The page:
CAPTIONS FOR FOSSIL IMAGES - version 0.2 - 17/01/94
This collection of images consists of various kinds of fossils, concentrating
on types that are either attractive, bizarre, or evolutionarily interesting.
They have been obtained from various sources (listed below). If there is
interest in these, the collection will continue to grow, perhaps to
include more examples of "nonexistant" :-) transitional forms, or morphologic
series of fossils that demonstrate evolutionary lineages.
As it currently exists, the collection is fairly small, although the images
themselves are fairly bulky. It also tends to the bizarre, rather than
useful. I am open to suggestions for additions, changes to format, etc.
No promises, of course, but let me know what you think, especially whether
the amount of space these images occupy is worth it.
Notes for this version:
1. By popular demand, all files have been converted to JPEG, resulting
in substantial reduction in size, with no significant reduction in
2. Moire effects which plagued the early images have been greatly
diminished for the newer images (YAY!).
3. All the new additions are trilobites, from Riccardo Levi-Setti's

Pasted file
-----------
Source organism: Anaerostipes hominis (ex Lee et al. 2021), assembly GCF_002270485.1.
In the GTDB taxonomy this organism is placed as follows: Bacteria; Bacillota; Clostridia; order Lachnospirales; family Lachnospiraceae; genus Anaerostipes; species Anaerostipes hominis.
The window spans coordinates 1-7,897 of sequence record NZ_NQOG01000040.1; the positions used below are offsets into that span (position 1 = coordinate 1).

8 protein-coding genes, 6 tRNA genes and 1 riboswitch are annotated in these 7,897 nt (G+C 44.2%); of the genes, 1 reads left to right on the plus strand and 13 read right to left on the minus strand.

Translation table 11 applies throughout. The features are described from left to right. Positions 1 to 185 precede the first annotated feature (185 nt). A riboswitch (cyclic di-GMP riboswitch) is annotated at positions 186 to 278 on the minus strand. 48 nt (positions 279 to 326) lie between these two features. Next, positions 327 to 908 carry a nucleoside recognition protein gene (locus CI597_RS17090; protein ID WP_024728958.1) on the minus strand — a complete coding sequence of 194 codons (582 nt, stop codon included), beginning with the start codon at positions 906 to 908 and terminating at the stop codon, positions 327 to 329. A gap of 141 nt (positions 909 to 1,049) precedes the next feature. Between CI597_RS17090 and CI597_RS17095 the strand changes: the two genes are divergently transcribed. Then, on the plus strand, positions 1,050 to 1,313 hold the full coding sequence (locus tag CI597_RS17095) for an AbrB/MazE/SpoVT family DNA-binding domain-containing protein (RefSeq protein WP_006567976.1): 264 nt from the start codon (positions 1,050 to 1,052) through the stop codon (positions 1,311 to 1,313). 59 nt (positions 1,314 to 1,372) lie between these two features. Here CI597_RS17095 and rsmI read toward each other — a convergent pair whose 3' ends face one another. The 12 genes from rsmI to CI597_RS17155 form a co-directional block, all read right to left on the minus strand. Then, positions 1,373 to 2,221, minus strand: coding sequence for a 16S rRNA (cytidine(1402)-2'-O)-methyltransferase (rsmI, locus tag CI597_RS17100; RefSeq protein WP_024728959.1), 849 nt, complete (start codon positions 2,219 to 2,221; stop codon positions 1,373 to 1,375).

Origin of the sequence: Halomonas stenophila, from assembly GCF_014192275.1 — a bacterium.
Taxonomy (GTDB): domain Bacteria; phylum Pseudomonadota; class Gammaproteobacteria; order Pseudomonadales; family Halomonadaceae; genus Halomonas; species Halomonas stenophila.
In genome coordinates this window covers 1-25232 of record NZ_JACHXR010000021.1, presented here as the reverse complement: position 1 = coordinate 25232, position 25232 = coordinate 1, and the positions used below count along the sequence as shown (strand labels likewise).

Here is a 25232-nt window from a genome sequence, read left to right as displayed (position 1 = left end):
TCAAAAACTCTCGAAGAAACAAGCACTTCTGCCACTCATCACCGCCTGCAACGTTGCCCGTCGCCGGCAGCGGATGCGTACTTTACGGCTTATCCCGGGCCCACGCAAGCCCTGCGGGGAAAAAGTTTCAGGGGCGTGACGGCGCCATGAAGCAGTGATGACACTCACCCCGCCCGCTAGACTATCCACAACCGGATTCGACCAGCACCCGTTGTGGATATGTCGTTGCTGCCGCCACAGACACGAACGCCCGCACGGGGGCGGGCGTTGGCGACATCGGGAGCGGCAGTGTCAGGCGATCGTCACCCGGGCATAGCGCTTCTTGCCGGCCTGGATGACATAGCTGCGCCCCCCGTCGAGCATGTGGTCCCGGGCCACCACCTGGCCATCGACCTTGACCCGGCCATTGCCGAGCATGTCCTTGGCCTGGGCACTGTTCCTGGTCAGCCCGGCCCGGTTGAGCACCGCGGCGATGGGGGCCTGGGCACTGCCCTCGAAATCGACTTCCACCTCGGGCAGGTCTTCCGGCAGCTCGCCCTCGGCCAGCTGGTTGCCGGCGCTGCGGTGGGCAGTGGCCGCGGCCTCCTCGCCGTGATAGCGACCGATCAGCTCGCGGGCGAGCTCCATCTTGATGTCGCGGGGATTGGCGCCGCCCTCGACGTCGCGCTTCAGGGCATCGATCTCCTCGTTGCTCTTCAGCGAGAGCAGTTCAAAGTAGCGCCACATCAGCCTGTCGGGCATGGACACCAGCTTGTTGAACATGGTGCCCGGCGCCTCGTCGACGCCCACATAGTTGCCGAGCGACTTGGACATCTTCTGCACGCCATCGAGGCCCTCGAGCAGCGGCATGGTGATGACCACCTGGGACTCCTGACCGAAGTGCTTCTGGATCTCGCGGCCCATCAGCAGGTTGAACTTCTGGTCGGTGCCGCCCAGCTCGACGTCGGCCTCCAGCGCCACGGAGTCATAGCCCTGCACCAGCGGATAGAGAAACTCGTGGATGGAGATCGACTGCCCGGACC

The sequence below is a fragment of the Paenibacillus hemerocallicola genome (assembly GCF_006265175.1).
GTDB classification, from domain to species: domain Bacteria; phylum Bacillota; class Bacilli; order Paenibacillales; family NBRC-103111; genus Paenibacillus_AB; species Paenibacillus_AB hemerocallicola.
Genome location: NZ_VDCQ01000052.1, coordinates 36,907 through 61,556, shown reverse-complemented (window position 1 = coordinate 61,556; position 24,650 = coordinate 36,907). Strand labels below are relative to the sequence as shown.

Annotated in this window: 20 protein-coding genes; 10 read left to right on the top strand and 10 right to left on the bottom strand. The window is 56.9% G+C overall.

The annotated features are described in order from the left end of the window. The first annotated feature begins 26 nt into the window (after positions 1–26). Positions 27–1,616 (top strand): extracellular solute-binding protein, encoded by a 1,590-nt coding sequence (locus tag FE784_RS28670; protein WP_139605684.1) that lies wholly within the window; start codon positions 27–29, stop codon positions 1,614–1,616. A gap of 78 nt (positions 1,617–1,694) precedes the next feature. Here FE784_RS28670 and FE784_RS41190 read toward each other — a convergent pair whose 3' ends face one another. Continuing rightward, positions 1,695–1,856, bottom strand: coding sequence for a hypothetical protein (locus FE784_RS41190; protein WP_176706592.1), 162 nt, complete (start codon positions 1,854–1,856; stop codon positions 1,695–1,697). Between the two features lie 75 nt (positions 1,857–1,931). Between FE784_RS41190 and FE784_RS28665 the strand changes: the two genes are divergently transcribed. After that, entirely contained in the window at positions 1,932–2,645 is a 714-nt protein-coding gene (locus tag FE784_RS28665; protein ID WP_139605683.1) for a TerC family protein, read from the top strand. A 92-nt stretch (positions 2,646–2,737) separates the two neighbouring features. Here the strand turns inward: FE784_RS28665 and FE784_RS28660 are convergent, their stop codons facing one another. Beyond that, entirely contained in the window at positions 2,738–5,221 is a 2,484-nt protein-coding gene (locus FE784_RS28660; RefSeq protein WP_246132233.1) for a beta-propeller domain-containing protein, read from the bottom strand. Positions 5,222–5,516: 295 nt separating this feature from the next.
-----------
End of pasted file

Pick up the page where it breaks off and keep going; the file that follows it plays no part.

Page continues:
"Trilobites, 2nd edition". Make sure you check out psychopyge1.jpg
and psychopyge2.jpg - they are amazing.
4. Check out olenellus_fremonti.jpg and bristolia_insolens.jpg - what
would you expect as intermediate forms?
Key: description first, magnification/size, [publication (see bottom)].
skara.jpg - 8 bit greyscale, JPEG. Phosphatized 3D "arthropod" recovered from
limestone by dissolution with acetic acid. Upper Cambrian, Alum Shale of
southern Sweden. The genus _Skara_, and similar "arthopods" from this locality
are remarkably similar to modern cephalocardians, but aren't :-)
Ostracodes and agnostid trilobites are also found incredibly well-preserved
here (appendages and other details preserved). 90X. [(1), p.275]
tullymonstrum.jpg - 8 bit greyscale JPEG. A compression in an FeCO3 concretion
from the classic Mazon Creek fauna of Illonois. This creature has a flattened
tail (left), and an elongate body ending in a mouth (right). A bar-like
structure with two terminating circular "blobs" extends across the middle of
the body. The apparent segmentation is thought to be due to partial decay of
muscle blocks. Affinities? Ha. Good luck. Possibly related to pelagic